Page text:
When I want a deal, I think about nothing else but how to get it done. I wake up at night to take a leak, I’m thinking about the deal. I’m very focused.
My father was an insurance adjuster in a two-partner shop. That business struggled. I remember he had to give up his office and work out of the house. Watching my father go through tough financial times maybe explains why I’m very afraid of failing.
When I was eight or nine years old, I became aware money is a driving force in life. If you don’t have enough of it, you can’t do certain things. Some people accept this, and some people don’t. I guess I didn’t.
I got into the seafood business when I was desperate to make money. I had a young son, and I was worried about buying groceries on Fridays. A friend asked me to run his seafood restaurant. I said, “I don’t know anything about the restaurant business, but I’ll turn it into a seafood store.” Every Nova Scotian thinks they know something about the seafood business.
My mom never really believed I could earn any money working for myself. She was skeptical even as the seafood business continued to grow. She’d say to me: “If your business is worth any money, show me your bank account.”
I still worry about money all the time. I don’t really have to, but I do. I think it’s this fear of failure somehow.
I spend time on the weekends cleaning the stalls of my horses and cows. It brings me back down to earth. Besides, I tell people I shovel bullshit all week long—I might as well get my hands on the real stuff on the weekends.
I get a lot of credit in the sailing community for being a pretty good sailor. That’s bullshit. I’ve just figured out how to get really good people around me.
I don’t think there’s any one secret to becoming rich. But I do think you need to have an appetite for stress and responsibility.
I remember my wife complaining I was never home. I said, “Don’t ask me to choose between you and the business because the business is going to win every time.” At the time I meant it. But now I look back and think, “What a stupid thing to say.”
I’ve learned you respect character, not money. I’ve met some guys who are amongst the richest in the world, and they’re assholes.
Every entrepreneur should have a mentor. Mine was a great guy named Mac Swim. You need someone who can tell you if you’re working hard but moving in the wrong direction.
Not getting a formal education cost me a lot. When you shoot from the hip like me, it can take a long time to hit anything.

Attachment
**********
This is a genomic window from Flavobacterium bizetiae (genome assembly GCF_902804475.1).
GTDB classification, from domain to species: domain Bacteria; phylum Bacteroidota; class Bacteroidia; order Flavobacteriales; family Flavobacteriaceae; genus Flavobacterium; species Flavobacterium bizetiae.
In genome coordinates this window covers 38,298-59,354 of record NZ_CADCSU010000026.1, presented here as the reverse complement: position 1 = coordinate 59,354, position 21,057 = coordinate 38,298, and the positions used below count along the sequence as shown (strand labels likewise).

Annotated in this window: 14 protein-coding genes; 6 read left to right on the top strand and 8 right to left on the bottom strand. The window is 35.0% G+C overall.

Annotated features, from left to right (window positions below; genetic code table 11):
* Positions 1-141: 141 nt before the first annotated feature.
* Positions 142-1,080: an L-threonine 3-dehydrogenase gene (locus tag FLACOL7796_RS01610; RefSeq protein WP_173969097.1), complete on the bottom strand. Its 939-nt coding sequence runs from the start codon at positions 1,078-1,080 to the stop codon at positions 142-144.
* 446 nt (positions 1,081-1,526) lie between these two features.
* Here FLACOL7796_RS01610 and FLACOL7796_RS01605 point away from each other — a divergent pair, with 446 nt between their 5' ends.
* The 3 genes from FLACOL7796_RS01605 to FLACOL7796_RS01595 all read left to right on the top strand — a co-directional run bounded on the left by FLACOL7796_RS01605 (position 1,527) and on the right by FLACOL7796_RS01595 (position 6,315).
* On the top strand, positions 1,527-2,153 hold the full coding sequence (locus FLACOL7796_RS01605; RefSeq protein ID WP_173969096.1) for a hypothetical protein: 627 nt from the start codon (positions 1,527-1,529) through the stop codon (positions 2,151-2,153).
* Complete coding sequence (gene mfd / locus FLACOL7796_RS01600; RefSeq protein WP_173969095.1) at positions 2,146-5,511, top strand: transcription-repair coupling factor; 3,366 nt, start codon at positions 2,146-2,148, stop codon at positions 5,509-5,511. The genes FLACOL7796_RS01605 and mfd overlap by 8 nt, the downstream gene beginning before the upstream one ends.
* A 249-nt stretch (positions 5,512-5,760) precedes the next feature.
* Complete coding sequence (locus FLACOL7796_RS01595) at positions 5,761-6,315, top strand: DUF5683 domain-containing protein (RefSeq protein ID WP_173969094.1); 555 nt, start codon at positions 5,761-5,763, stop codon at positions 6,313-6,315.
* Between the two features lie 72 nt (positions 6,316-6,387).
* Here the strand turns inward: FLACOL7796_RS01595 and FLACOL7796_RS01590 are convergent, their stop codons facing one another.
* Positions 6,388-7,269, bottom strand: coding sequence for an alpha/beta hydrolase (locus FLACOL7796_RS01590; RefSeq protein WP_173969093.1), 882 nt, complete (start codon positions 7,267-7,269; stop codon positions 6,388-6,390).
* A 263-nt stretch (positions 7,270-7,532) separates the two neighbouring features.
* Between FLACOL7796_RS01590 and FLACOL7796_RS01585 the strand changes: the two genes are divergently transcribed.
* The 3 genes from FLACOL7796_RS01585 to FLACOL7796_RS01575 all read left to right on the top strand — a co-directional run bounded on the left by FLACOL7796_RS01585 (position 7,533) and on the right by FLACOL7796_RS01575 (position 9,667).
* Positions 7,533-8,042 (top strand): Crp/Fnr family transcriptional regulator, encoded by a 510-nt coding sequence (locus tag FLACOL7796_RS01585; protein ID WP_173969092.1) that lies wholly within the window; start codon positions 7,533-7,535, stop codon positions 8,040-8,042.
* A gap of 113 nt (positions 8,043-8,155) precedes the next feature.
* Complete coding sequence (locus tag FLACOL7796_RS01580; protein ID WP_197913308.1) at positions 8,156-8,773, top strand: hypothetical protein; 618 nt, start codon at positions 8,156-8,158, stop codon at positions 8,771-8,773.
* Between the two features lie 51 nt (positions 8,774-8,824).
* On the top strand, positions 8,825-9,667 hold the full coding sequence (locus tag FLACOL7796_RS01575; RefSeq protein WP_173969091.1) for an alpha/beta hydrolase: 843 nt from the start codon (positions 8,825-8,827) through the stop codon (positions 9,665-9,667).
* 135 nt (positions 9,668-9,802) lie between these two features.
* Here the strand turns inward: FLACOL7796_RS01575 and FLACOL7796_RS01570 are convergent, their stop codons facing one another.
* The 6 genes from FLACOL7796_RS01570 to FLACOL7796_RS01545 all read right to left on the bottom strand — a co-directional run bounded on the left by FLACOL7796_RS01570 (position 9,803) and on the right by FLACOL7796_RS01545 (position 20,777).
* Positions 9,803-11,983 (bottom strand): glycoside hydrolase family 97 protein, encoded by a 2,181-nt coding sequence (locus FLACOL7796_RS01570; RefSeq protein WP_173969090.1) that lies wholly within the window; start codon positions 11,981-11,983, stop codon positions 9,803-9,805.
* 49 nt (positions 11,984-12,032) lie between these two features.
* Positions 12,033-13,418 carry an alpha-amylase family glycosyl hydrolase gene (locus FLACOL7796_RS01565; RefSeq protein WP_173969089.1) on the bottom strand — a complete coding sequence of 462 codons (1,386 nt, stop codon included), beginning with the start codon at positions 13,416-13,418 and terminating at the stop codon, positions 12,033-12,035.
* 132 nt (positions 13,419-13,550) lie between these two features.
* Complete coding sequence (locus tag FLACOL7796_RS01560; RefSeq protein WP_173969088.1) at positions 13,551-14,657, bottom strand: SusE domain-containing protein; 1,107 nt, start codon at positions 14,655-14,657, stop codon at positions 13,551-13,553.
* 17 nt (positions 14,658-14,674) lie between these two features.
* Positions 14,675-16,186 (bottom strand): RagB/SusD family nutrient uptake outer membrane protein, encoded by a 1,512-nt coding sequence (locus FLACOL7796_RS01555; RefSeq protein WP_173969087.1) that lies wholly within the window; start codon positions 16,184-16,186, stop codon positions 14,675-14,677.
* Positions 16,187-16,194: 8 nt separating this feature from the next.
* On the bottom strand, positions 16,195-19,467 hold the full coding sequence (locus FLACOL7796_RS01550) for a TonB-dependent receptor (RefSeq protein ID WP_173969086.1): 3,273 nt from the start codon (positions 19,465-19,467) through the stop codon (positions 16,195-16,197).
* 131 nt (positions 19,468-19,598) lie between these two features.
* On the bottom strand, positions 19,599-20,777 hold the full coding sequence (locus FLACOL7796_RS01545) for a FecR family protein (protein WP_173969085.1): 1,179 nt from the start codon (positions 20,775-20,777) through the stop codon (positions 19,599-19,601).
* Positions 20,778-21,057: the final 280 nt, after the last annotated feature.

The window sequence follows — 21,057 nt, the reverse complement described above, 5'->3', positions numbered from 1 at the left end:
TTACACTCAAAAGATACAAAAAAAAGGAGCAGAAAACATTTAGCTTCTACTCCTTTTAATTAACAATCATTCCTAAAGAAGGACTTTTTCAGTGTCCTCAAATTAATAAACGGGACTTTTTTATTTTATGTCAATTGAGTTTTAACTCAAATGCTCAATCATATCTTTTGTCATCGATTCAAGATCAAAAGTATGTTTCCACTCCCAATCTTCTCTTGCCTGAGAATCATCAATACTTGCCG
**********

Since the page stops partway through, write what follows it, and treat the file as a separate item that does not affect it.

Timing is something you can’t plan for; it’s a function of luck.
I’m a hands-off manager. I really encourage people to make up their own minds. They don’t learn anything from my decisions.
My proudest moment happened a few years ago, when I knew my businesses could operate successfully if I got hit by a bus tomorrow.
My most embarrassing moment was at a strip club in London. A friend and I had taken an overnight flight from Halifax, after finishing exams. I fell asleep, while we were seated at the front. I woke up with a huge start just as this girl was removing her last bit of clothing. She looked at me and in a room full of 200 men said, “What’s the matter, honey? Haven’t you ever seen one before?”
Business people need to spend more time thinking. They run around answering phones, writing e-mails and talking to customers, but they don’t ask themselves, “Is the business strategically better positioned at the end of the day than it was at the beginning?”
It’s kind of neat to look back and say you started three businesses from scratch, all of which have reasonable material value and are employing lots of folks. But I ain’t going to start another one. It’s just too much work and agony.
Born April 26, 1948,
Co-founder of Clearwater Fine Foods
After struggling with the required science courses for his arts degree, drops out of Dalhousie University.
Together with brother-in-law Colin MacDonald, starts Clearwater Fine Foods, a seafood business in Bedford, N.S.
Forms Ocean Nutrition Canada, which focuses on health supplements that get their key ingredients from the sea.
Spins off Clearwater Fine Foods’ seafood business into an income trust, with about $300 million in annual sales.
Partners with Michael Lee-Chin in Columbus Communications, a Caribbean ISP, telephone and cable TV company.